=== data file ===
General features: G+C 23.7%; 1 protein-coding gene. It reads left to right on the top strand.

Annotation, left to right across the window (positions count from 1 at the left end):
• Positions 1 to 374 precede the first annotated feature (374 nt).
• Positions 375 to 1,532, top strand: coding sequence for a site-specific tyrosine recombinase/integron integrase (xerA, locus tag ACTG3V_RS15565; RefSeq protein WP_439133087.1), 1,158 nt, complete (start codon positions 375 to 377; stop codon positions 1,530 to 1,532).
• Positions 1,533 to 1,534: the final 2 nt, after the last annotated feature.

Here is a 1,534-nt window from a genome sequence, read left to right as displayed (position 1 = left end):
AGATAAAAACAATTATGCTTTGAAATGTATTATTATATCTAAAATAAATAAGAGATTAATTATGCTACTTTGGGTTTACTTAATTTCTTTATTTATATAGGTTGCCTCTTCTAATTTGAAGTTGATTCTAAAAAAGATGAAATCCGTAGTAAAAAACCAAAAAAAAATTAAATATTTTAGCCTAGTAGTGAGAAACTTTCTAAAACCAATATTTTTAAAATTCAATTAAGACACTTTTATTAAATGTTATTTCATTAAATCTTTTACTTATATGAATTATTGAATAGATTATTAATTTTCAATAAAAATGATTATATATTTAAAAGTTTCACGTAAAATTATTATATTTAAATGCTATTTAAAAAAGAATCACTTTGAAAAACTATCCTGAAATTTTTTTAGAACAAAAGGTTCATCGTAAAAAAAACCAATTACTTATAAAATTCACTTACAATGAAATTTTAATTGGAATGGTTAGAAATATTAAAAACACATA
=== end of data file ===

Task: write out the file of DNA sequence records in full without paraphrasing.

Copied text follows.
General features: G+C 23.7%; 1 protein-coding gene. It reads left to right on the top strand.

Annotation, left to right across the window (positions count from 1 at the left end):
• Positions 1 to 374 precede the first annotated feature (374 nt).
• Positions 375 to 1,532, top strand: coding sequence for a site-specific tyrosine recombinase/integron integrase (xerA, locus tag ACTG3V_RS15565; RefSeq protein WP_439133087.1), 1,158 nt, complete (start codon positions 375 to 377; stop codon positions 1,530 to 1,532).
• Positions 1,533 to 1,534: the final 2 nt, after the last annotated feature.

Here is a 1,534-nt window from a genome sequence, read left to right as displayed (position 1 = left end):
AGATAAAAACAATTATGCTTTGAAATGTATTATTATATCTAAAATAAATAAGAGATTAATTATGCTACTTTGGGTTTACTTAATTTCTTTATTTATATAGGTTGCCTCTTCTAATTTGAAGTTGATTCTAAAAAAGATGAAATCCGTAGTAAAAAACCAAAAAAAAATTAAATATTTTAGCCTAGTAGTGAGAAACTTTCTAAAACCAATATTTTTAAAATTCAATTAAGACACTTTTATTAAATGTTATTTCATTAAATCTTTTACTTATATGAATTATTGAATAGATTATTAATTTTCAATAAAAATGATTATATATTTAAAAGTTTCACGTAAAATTATTATATTTAAATGCTATTTAAAAAAGAATCACTTTGAAAAACTATCCTGAAATTTTTTTAGAACAAAAGGTTCATCGTAAAAAAAACCAATTACTTATAAAATTCACTTACAATGAAATTTTAATTGGAATGGTTAGAAATATTAAAAACACATA